New York-based HK artist Cici Wu returned to Hong Kong last November on transit for her next stop, but has remained in town still waiting. The prolonged waiting period extended from her quarantine has turned out to be artistic-creative-writing moments impregnated by the past, half dream half memory. Her journal, alongside her paper-cutting, will be shared on Floating Teatime in several episodes in a series.
| Cici Wu 武雨濛
Flying back from New York in mid November 2021, I started writing diaries in my quarantine. To be more precise, I started writing again in my mother tongue.
It has been almost two months since I came out from a real liminal space that was a hotel room with a window view of airplanes rising and landing. The scenery was very much like what I had imagined. I covered all furnitures in white, including myself. I had brought a wind chime with me, a gift from a close friend. I hanged the wind chime in front of my window — a window never to be opened and, therefore, the wind would never come in, and would remain the imaginary, which is a perfect state for me to exercise the touching power of my breath.
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Soon after, the wind chime became one of the most important objects in my meditation. Here, the wind chime enacted the restoration of my temporarily lost sight in the beginning of this journey. A yet to be named journey. Everything seems to be carrying extra weight and meaning this time.
也許 我需要重新建構一個故事給自己 把那些過去發生了的事情以虛構的語句寫下來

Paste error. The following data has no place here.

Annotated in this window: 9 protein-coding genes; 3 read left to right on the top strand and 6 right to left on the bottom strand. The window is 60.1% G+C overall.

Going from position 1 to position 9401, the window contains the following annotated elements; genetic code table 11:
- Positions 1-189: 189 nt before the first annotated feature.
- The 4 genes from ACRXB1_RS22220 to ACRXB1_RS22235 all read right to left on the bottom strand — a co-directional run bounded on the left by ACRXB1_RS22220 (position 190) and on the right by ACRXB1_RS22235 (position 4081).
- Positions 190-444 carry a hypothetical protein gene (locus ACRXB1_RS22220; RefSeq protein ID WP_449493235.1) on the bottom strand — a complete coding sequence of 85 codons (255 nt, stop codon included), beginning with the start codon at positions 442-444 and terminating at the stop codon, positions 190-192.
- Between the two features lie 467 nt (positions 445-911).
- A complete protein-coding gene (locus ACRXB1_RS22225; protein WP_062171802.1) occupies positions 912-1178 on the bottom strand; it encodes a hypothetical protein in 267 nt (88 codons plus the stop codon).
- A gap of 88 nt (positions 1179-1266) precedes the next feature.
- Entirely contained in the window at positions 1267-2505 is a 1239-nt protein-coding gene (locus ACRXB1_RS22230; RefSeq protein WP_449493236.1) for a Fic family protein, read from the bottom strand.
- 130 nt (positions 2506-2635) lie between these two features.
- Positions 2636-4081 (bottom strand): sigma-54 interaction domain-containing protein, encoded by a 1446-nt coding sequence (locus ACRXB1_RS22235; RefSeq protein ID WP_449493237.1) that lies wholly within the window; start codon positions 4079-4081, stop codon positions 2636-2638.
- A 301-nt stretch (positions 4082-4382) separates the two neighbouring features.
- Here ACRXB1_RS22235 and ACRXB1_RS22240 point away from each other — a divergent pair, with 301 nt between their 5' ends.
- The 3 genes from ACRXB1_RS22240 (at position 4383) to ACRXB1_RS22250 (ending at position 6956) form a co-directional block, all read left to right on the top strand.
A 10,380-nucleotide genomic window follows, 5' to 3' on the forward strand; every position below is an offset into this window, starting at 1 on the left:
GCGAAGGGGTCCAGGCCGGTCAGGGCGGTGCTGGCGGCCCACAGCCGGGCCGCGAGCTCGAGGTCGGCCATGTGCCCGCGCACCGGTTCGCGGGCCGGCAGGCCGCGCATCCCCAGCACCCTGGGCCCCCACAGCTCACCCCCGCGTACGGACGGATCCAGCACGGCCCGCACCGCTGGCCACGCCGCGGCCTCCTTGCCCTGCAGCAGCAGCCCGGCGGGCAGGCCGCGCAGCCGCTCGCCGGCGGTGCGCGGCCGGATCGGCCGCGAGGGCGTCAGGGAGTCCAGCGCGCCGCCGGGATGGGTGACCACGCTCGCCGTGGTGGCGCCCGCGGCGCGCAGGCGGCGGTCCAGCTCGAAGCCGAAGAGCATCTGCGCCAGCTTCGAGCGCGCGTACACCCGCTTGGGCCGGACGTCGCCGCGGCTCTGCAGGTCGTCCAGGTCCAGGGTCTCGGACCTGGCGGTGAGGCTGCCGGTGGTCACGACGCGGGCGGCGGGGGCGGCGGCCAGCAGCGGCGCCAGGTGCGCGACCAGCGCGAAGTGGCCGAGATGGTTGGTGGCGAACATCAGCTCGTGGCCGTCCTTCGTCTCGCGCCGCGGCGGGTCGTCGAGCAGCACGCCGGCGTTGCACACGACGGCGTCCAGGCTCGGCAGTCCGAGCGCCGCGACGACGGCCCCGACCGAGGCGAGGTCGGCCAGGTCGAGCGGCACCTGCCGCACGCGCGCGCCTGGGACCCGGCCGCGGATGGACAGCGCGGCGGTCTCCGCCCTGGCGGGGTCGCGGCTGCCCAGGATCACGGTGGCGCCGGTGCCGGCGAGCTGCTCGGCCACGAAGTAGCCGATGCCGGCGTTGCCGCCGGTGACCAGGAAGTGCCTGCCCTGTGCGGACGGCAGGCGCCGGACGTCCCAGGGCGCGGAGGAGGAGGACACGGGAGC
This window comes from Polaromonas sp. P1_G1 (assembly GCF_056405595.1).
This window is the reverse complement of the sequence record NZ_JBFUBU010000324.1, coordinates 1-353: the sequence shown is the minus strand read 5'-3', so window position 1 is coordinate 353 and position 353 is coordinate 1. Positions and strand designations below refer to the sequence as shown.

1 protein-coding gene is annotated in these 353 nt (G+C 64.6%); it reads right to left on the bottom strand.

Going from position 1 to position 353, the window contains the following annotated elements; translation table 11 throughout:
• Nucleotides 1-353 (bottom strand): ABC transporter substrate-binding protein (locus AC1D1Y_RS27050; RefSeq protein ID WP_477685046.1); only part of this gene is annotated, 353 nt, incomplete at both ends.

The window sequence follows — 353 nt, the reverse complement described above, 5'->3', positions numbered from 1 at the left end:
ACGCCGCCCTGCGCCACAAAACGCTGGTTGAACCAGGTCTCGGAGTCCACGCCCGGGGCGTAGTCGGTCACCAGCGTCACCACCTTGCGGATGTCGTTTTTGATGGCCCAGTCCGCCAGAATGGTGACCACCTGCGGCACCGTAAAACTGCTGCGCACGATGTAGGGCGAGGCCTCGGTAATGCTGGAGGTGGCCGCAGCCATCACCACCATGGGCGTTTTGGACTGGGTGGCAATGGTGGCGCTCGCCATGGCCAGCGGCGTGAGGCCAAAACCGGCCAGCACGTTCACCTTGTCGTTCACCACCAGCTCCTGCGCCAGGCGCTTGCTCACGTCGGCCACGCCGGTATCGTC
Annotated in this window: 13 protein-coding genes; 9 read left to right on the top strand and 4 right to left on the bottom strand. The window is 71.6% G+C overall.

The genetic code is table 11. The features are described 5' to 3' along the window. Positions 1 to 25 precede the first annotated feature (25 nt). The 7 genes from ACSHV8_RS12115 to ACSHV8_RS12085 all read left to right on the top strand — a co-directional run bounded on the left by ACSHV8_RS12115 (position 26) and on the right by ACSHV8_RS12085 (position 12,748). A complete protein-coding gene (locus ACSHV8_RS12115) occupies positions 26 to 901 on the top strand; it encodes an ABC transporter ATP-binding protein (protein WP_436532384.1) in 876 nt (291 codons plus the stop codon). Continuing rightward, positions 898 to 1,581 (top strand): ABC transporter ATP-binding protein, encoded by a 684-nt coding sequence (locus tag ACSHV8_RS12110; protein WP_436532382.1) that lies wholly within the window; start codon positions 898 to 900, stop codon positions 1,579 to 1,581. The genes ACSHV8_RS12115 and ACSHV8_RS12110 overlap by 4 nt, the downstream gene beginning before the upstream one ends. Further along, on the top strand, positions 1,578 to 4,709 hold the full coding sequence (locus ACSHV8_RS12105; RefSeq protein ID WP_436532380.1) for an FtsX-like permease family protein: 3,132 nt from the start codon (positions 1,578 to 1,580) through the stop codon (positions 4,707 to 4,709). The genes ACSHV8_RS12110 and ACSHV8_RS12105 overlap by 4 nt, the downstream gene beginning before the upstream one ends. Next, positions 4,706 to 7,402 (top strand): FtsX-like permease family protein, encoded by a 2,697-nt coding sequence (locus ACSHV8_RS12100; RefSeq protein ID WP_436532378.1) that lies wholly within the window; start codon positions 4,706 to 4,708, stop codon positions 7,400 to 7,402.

An image-extract, a page from The Spiritual Teaching of Ramana Maharshi by Ramana Maharshi, Shambhala, 2004
A close friend sent this photo to me one day. Maharshi interestingly compares cinema to the self whereby if one confirms one’s cosmic identity and meaning, one also accepts the possibility of being one’s own beholder. Then latent tendencies would be manifested through the light of the self. This is so beautifully imagined. I wonder how Memory would fit in this chart for Maharshi’s?
If I imagine Maharshi to be on the same horizon with Kant, Maharshi’s awareness and understanding of the “self” and “I” could be a reference to refresh one’s mind. The absence of the self or the absence of “I” was very real to me before coming back to Hong Kong. Even friends started to ask what had happened to me since they had never seen me as confused and “not there.” In Disaffected by Xine Yao, she used Denise Ferrira da Silva’s study of Enlightenment and affectability to support her argument that unfeeling is a broad term for a range of affective modes that fall outside of the dominant regimes of expression: the “transparent I” has the agency to know and affect, while the “affectable I” is the susceptible, which is the “scientific construction of non-European minds.” Da Silva’s definition of affectability points to “the inextricability of ‘affect’ from power.”